Table 2. Correlation of daily returns in 2020: Gold. S&P 500, US Dollar index, SG CTA Index, SG Trend Index, SG Short-term Traders Index: 1st January 2020 to 8th May 2020

Source: Bloomberg & Abbey Capital. US Bonds are represented by the JP Morgan US Government Bond Index. Gold is represented by spot gold prices. A full explanation of indices referenced can be found in the Appendix at the end of the document. Each of Gold and these indices may not be directly comparable and the above is shown for illustrative purposes only.

However, looking at the rolling 20-day annualized volatility of gold versus the SG Trend Index we can see that gold has exhibited a much more variable volatility profile in 2020 with 20-day volatility rising to close to 40% during March whereas the volatility of the SG Trend Index has been relatively consistent. Year-to-date, gold’s realised annualized volatility has been 22%, about 1.3 times its volatility since 2000, while the volatility of the SG Trend Index is just below its longer-term level. One of the features of managed futures is that managers have the ability to size positions in relation to volatility and consequently portfolio volatility can be managed in times of elevated market volatility. Consistent with its higher volatility this year, gold also realised a much larger drawdown during the period, experiencing a peak to bottom decline of -12.5% in mid-March.

Chart 2. Gold and SG Trend Index rolling 20-day annualized volatility in 2020: 28th January 2020 to 8th May 2020

Source: Bloomberg & Abbey Capital. See Appendix for index definitions.


The recent period has again highlighted the potential diversification value of holding both managed futures and gold in a diversified portfolio*.

However, a closer examination of the period highlights some of the contrasting characteristics of each. Within managed futures, the performance of Short-term strategies was strongest in January and February when market volatility was rising, while Trendfollowing performed best in March when trends extended. In contrast gold, had solid performance in the early part of the year but suffered a sharper drawdown in mid-March when investors sold assets for liquidity before performing strongly since late March supported by aggressive central bank actions.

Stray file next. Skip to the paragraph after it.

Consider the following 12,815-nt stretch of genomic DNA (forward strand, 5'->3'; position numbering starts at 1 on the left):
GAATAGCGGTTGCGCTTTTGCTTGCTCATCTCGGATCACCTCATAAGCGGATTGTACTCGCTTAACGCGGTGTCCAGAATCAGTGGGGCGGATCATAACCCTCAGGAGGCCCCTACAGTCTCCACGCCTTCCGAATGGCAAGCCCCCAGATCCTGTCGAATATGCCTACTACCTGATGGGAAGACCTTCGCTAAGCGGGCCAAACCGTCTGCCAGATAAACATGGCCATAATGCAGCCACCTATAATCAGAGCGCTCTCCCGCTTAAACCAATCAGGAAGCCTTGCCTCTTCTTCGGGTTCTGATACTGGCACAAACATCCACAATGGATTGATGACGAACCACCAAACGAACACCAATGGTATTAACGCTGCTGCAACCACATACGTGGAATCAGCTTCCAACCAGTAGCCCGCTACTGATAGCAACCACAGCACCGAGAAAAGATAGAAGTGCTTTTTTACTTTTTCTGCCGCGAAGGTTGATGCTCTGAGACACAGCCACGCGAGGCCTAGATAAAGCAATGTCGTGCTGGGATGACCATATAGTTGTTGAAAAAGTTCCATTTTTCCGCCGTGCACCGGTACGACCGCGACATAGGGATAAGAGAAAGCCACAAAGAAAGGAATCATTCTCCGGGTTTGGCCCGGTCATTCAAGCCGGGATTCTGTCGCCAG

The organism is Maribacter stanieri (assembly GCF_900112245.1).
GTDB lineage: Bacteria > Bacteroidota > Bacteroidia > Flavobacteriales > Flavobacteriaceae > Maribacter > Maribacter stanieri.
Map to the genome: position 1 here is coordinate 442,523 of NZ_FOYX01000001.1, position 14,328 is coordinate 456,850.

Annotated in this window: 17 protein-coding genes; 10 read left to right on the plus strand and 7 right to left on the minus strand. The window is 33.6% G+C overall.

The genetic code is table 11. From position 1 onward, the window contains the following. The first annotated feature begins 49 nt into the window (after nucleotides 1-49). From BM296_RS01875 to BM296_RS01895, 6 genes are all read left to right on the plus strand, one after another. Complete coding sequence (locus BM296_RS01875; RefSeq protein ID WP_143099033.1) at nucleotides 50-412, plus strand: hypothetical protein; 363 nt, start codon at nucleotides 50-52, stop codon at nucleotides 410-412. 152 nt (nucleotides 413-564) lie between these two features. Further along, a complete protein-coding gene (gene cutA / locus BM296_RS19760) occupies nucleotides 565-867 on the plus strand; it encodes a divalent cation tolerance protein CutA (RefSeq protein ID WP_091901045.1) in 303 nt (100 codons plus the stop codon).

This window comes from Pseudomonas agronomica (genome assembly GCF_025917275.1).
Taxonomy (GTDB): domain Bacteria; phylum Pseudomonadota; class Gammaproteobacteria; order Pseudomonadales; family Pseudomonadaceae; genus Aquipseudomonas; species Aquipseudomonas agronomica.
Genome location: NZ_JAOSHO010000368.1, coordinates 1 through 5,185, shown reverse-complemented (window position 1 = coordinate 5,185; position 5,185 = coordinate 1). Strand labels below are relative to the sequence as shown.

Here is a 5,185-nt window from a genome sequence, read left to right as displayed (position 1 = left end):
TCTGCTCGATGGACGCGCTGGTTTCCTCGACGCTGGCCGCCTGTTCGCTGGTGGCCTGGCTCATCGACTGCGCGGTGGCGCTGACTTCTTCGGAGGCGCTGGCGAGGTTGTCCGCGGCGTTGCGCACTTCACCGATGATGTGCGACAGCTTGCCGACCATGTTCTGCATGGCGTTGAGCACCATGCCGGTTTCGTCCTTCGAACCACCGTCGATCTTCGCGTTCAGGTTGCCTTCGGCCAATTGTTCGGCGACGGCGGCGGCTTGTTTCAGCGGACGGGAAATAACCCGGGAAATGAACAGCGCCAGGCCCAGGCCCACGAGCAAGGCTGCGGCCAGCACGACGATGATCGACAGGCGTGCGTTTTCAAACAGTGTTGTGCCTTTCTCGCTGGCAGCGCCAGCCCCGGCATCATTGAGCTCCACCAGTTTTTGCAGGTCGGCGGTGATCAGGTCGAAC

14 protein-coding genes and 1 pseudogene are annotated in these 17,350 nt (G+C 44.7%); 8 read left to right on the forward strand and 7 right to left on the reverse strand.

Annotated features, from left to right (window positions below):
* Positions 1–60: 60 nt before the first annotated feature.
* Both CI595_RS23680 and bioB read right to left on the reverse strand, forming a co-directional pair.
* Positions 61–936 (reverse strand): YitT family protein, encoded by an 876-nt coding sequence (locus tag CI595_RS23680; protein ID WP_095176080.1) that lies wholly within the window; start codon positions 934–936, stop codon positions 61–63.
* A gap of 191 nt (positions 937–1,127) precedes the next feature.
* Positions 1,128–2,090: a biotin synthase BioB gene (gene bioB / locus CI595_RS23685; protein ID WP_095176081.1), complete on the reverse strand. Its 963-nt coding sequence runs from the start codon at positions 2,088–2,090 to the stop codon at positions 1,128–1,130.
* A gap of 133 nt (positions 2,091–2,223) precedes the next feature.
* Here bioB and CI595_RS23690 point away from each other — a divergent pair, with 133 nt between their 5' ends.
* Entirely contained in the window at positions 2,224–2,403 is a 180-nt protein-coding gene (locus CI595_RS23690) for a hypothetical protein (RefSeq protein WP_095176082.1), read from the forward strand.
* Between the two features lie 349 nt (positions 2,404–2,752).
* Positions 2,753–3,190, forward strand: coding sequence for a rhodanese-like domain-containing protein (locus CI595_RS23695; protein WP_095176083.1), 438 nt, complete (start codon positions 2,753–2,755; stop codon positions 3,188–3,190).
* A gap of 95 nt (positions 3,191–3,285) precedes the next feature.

As we highlighted in our previous note, there may be a role for both assets in a diversified portfolio; we believe it is important for investors to understand the different return drivers when considering asset allocation.

*Diversification does not assure profit, nor does it protect against a loss in a declining market.

[1] For the purposes of this article, Spot Gold is used to represent gold performance. Managed futures is represented by the referenced SG Indices which consist of the SG CTA Index (in respect of the managed futures industry generally), the SG Trend Index (in respect of Trendfollowing managers) and the SG Short-Term Traders Index (in respect of Short-term managers). US equities are represented by the S&P 500. See the Appendix for a description of the indices.


Description of Indices

S&P 500 Index (Start Date: March-1957)

The S&P 500 Index is an index of 500 US stocks chosen for market size, liquidity and industry grouping, among other factors. It is a capitalization-weighted index of 500 stocks. The index is designed to measure performance of the broad domestic economy through changes in its aggregate market value.

JP Morgan US Government Bond Index (Start Date: December-1985)

The JP Morgan US Government Index is a leading measure of US government bond market performance. The Index measures the total return of US Treasury securities across the whole yield curve.

SG CTA Index (Start Date: January -2000)

The SG CTA Index is a daily performance benchmark of major CTAs; it calculates the daily rate of return for a pool of CTAs selected from the larger managers that are open to new investment. Selection of the pool of qualified CTAs used in construction of the index is conducted annually.

SG Trend Index (Start Date: January -2000)

The SG Trend Index is designed to track the 10 largest trend following CTAs (by AUM) and be representative of the trend followers in the managed futures space. The index is equally weighted and rebalanced annually on the 1st of January.

SG Short-term Traders (“SG Short-term”) Index (Start Date: January -2008)

The SG Short-Term Traders Index is designed to track the daily performance of a portfolio of CTAs and Global Macro managers executing diversified trading strategies with a less than 10-day average holding period.

U.S. dollar Index

The U.S. dollar index is a measure of the U.S. dollar’s value relative to a basket of foreign currencies